Regarding Tunisia, there is a school of thought that dominates the DC “Beltway”.  That is “Tunisia’s political success is a great example, not necessarily a model, in MENA. More needed in economy & security though,” according to former U.S. Foreign Service Officer Lawrence.  True, economic downturn existed even before Tunisia’s rejection of the Ben Ali regime, it declined further in 2012. Note “J-Curve” of Tunisian economy after transition…so Tunisia panelist (former U.S. Foreign Service Officer Lawrence) argues that  shld be 2nd largest aid recipient, not 9th.

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Tunisia Elections: Historic Process, or Event?

What makes Tunisia’s elections historic: its process or ‘E-day’?  The Tunisian elections witnessed some historic developments.  We are not just talking about the election event moment, but the overall process.  The election event moment was when The Nidaa Tounes Party, a self-described secularist party, defeated the Ennahda party in parliament.  Founded in 2012, Nidaa Tounes won the most parliamentary seats — around 35% — in its 2014 election held on October 26th.  At the same time, the election process and event were the first parliamentary elections since removing its authoritarian leadership, led by Zine El Abidine Ben Ali, in 2011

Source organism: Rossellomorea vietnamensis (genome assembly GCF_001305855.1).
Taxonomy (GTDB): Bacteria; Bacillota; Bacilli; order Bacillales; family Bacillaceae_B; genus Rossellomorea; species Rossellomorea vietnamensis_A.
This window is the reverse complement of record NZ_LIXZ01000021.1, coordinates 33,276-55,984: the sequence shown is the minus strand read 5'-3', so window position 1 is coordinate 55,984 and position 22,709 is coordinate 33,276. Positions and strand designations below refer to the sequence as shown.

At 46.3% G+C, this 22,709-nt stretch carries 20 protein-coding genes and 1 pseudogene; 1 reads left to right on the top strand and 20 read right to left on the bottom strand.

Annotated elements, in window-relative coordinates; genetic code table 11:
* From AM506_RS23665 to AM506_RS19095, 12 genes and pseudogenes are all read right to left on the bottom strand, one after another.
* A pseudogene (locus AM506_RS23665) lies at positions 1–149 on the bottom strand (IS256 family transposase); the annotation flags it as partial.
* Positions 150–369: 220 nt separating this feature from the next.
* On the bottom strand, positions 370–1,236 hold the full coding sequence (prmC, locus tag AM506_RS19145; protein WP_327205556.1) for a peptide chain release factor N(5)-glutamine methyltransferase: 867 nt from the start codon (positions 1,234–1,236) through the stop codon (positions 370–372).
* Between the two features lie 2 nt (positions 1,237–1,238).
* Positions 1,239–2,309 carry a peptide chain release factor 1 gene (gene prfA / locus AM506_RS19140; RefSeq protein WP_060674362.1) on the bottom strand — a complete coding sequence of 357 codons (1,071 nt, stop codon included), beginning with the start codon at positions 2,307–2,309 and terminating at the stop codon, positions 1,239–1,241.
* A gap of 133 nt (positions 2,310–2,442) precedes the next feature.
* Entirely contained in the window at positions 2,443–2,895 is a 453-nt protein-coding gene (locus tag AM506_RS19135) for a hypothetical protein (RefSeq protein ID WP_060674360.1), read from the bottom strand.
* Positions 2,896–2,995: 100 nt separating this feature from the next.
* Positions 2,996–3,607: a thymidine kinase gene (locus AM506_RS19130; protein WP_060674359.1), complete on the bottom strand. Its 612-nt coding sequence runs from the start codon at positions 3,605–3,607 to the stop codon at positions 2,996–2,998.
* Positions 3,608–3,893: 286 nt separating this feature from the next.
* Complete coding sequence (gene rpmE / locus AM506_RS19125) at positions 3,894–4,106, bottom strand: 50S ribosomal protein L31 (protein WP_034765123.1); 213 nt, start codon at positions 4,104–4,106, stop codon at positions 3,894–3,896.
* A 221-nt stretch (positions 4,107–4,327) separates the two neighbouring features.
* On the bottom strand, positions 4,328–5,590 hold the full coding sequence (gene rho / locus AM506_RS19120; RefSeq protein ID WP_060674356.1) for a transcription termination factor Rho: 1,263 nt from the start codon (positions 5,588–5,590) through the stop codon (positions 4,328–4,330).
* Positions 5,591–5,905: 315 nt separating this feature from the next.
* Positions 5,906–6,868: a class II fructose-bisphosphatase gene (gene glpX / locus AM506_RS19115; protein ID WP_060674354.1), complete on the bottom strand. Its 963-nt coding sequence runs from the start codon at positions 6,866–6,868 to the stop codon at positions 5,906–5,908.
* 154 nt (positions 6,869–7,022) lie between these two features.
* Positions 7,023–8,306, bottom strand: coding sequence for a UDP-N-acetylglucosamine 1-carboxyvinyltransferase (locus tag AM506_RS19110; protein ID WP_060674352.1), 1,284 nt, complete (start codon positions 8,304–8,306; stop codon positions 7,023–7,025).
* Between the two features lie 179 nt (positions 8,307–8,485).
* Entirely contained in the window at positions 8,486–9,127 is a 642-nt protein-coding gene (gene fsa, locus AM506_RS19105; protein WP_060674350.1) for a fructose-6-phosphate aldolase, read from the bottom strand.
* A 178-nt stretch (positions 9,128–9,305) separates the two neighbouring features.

Previously, the  Ennahda, headed by Rachid ElGhannouchi, held the majority of seats in the 2011 election.  (PITAConsumers are well aware of PITAPOLICY’s hesitancy to use blanket terms like “secular”, “islamist”, “Liberal” and “conservative” to describe political aspirations). Maybe this is a stand-alone historic moment for those who focus on Islamist politics and movements — especially with Egypt’s Muslim Brotherhood’s brief foray into politics.  As one Tunisian voter emailed us, “It (secular party defeating an Islamist party) doesn’t matter so much…will Nidaa Tounes have a plan for the economy — parties need to have an action plan beyond defeating its opposition.”

Some may argue that the elections were historic because the losing party picked up the phone and conceded without dispute.  (Voting recounts happen in liberal democracies too, so there’s no need to be that patronizing.)  Others may argue that he process itself is historic because the 60 percent voter turnout reflects months of organizing and registering voters.  In contrast to the 2012 voter turnout for the constitutional referendum (52 percent), this year’s voter turnout was higher.  The overall process included months of voter registration and education while media outlets and watchdog groups consistently exerted pressure to gain access (while law enforcement monitored borders for security purposes.)
Here is how the 217 parliamentary seats are broken down by leading parties.